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Move over retail, omnichannel has come to learning

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The edtech companies that were seen as rising stars before Covid started got a huge boost when the world came to a sudden halt due to the pandemic. Students moved to online classes to learn new skills or upgrade specialisations. Indian edtech companies such as Byju’s, WhiteHat and Unacademy saw their membership grow exponentially in this period.

Talking about the future of edtech in India at the recently concluded TiEcon Delhi-NCR’s Unstoppable India virtual event, GV Ravishankar, Managing Director, Sequoia Capital India, said: “If you look at founders today, and the examples that have been set by people who have built large global businesses out of India, it has created ambition among entrepreneurs to dream big and try to achieve greater heights of success.”

The event held on March 25-25 saw the participation of business leaders, entrepreneurs and industry representatives

What people want

Consumers today are looking for three things: something that is cost competitive, more choice and greater convenience. Technology is providing all the three. People can access the best of education from the comfort of their homes. A student can choose to learn from anyone across the world.

As more and more people come into the market, it becomes more cost competitive. While earlier one had to pay a couple of lakhs to get trained, the same can now be done much cheaper. This does not mean that offline classes are going away, it means online complements offline and they can work together as a package. This is leading to the rise of an omnichannel way of learning.

Lessons to entrepreneurs

Of the lessons one can learn, Ravishankar said, “The entry barriers are very low. Anybody can build an app, create or curate some content, as there is so much content out there. The cost of curating a content is also low. Putting something out on the internet for adoption or getting a group of teachers to start teaching on a tech platform is very simple now. So, hundreds of companies are entering the market. But the next step, that is to scale up, is difficult, as it is a competitive market and there are many established players. Education is a business of trust that doesn’t come very quickly. It will take time for people to scale up.”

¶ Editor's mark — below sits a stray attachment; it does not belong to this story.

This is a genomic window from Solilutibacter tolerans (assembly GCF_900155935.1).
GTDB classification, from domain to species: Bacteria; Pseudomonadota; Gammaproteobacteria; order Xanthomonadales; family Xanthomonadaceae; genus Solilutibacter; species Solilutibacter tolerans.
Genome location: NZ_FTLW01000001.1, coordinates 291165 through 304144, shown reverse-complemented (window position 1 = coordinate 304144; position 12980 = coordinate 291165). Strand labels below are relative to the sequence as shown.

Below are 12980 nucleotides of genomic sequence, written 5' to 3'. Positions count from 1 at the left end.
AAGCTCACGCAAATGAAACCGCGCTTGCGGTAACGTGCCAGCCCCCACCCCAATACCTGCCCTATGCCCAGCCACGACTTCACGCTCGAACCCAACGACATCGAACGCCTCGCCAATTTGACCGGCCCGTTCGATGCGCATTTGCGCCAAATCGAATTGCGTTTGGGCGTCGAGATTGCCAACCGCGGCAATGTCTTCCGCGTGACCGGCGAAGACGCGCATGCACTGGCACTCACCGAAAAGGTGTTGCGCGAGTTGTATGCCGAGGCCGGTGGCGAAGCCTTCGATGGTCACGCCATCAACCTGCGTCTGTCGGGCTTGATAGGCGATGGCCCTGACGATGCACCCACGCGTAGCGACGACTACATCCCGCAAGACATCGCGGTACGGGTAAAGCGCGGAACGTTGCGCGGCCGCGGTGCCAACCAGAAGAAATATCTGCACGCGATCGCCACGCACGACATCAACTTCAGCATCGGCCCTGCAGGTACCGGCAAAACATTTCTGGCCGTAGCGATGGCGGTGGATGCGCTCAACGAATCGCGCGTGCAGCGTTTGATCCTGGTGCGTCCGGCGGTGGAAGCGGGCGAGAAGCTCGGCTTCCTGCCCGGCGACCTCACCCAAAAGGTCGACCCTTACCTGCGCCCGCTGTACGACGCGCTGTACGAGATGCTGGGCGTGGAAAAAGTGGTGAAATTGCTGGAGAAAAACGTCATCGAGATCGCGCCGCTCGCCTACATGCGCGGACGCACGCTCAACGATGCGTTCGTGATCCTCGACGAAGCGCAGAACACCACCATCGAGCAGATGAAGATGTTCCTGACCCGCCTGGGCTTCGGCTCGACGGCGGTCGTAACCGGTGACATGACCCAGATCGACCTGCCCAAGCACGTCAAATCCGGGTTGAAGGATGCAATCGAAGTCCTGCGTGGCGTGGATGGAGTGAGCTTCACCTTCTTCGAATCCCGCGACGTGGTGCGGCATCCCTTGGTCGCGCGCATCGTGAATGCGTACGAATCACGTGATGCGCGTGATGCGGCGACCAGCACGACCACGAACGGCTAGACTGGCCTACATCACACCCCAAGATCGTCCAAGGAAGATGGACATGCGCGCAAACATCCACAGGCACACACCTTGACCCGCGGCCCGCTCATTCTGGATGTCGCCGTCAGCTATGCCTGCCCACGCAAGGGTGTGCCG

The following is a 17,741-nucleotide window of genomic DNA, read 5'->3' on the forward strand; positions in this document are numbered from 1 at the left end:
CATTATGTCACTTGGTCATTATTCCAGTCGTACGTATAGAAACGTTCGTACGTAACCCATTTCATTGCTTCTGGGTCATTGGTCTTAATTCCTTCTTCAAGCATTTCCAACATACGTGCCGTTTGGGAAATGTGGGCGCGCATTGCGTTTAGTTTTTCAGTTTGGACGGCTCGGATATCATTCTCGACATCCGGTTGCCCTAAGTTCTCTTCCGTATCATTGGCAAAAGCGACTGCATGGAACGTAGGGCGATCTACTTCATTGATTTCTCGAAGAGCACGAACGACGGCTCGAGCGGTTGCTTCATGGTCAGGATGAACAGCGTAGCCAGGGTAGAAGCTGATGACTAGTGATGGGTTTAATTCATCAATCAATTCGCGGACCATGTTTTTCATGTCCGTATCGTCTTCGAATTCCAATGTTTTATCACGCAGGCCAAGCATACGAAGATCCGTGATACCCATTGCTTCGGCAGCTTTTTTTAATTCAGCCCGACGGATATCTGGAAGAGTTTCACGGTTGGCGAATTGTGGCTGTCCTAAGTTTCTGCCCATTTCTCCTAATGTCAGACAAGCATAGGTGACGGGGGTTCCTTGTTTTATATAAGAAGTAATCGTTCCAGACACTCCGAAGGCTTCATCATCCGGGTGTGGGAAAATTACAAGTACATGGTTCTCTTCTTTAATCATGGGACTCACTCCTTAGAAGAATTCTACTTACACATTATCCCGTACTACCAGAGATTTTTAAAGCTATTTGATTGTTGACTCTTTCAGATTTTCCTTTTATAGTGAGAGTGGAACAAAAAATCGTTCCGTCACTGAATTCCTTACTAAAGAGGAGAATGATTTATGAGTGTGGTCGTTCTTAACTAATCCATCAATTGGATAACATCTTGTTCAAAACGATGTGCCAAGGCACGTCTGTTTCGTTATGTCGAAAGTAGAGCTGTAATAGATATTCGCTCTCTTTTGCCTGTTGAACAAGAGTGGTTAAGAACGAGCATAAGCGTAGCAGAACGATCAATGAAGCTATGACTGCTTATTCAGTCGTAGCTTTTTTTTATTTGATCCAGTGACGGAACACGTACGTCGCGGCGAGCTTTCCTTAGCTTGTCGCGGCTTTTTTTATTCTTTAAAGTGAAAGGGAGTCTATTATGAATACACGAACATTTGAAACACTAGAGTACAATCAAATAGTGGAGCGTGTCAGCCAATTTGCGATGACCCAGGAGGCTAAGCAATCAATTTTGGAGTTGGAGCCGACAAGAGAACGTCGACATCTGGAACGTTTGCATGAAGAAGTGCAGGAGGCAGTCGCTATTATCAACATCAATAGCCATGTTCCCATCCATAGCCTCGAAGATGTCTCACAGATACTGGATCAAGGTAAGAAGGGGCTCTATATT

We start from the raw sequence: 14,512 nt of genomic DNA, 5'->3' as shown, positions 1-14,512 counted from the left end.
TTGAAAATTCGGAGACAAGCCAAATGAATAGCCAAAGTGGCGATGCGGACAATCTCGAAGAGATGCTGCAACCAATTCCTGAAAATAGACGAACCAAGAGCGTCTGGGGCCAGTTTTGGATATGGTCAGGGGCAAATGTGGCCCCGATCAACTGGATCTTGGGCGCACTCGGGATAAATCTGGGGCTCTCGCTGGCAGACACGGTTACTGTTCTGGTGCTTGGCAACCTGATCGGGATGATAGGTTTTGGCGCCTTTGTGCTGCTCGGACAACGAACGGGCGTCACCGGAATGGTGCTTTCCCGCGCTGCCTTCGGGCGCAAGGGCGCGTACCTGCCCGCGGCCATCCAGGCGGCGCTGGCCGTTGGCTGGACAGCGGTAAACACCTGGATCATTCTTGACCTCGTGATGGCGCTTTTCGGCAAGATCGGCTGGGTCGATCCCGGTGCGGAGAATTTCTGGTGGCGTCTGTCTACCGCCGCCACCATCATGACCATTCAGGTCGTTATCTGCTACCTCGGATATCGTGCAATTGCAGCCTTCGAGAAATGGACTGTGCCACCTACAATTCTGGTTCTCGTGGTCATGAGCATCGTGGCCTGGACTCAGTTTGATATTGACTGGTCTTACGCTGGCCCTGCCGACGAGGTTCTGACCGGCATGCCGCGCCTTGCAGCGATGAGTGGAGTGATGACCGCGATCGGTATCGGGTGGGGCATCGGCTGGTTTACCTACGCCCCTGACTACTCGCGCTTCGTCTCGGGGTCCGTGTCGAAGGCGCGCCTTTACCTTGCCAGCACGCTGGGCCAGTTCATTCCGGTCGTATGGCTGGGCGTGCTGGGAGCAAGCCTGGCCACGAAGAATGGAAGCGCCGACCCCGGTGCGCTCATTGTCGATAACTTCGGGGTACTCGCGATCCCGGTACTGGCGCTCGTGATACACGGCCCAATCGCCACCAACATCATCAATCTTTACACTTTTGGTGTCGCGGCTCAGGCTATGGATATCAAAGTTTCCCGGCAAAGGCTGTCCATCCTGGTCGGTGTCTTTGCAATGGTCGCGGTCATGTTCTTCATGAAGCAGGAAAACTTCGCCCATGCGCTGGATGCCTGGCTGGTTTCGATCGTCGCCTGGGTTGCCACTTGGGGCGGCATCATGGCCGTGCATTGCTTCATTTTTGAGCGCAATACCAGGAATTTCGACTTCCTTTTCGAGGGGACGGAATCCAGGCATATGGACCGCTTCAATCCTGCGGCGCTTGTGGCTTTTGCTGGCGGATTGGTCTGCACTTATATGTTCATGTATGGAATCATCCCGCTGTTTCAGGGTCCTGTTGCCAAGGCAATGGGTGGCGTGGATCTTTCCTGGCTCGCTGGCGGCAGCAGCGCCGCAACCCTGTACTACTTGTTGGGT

The other point, he said, was the question of monetisation. There are examples of people creating something new and it getting downloaded by many. But to convert that usage into revenues is a challenge. That requires a sales plan and trust in the brand.

It is very easy to get the initial traction but to get to the next step can prove to be challenging for entrepreneurs. People need to have the patience and be willing to go deep and solve the problems in monetising a product. “We keep talking about Byjus’ but forget that he started his career as a teacher way back in 2003. It wasn’t until 2016 that he raised his first institutional capital. Top institutions like Harvard and Cambridge have survived because they focus on quality and continue to remain patient about how they scale up. We should be careful not to dilute the quality of delivery, service and keep the consumer at the centre,” he said.

Making profits

The key lies in building a sustainable brand. When times are good, markets are hot and capitalist. Entrepreneurs think of acquiring a large number of customers and building a profitable business.

“You have to get to a point where the brand and the trust that you’ve built allows you to get a lot more organic consumers signing up for your edtech portal. Most powerful brands are built over a period of time by delivering results. One must keep in mind that customer acquisition isn’t easy, because there are so many people competing for the same set of students and despite being a large market, people end up spending a lot of money, and this is the core to the problem of profitability,” added Ravishankar.

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